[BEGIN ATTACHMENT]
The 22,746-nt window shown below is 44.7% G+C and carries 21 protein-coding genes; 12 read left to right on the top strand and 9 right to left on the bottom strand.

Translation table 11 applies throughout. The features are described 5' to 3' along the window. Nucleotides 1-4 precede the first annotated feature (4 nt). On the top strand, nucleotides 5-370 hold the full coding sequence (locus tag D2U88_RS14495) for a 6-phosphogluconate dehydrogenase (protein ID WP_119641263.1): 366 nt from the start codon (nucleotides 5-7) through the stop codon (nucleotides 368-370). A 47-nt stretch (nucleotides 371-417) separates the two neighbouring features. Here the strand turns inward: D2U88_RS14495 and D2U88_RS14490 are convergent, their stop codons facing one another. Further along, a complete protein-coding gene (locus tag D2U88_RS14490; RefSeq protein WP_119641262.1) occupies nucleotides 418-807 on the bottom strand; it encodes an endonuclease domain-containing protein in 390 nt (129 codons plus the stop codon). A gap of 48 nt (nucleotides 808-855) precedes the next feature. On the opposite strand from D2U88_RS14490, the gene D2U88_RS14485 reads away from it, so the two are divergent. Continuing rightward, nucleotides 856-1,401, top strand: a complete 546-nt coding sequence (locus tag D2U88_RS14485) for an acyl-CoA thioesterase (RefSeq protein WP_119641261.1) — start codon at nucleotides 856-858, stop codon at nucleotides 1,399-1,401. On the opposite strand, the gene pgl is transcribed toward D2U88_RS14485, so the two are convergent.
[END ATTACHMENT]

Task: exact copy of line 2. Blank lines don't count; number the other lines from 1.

Translation table 11 applies throughout. The features are described 5' to 3' along the window. Nucleotides 1-4 precede the first annotated feature (4 nt). On the top strand, nucleotides 5-370 hold the full coding sequence (locus tag D2U88_RS14495) for a 6-phosphogluconate dehydrogenase (protein ID WP_119641263.1): 366 nt from the start codon (nucleotides 5-7) through the stop codon (nucleotides 368-370). A 47-nt stretch (nucleotides 371-417) separates the two neighbouring features. Here the strand turns inward: D2U88_RS14495 and D2U88_RS14490 are convergent, their stop codons facing one another. Further along, a complete protein-coding gene (locus tag D2U88_RS14490; RefSeq protein WP_119641262.1) occupies nucleotides 418-807 on the bottom strand; it encodes an endonuclease domain-containing protein in 390 nt (129 codons plus the stop codon). A gap of 48 nt (nucleotides 808-855) precedes the next feature. On the opposite strand from D2U88_RS14490, the gene D2U88_RS14485 reads away from it, so the two are divergent. Continuing rightward, nucleotides 856-1,401, top strand: a complete 546-nt coding sequence (locus tag D2U88_RS14485) for an acyl-CoA thioesterase (RefSeq protein WP_119641261.1) — start codon at nucleotides 856-858, stop codon at nucleotides 1,399-1,401. On the opposite strand, the gene pgl is transcribed toward D2U88_RS14485, so the two are convergent.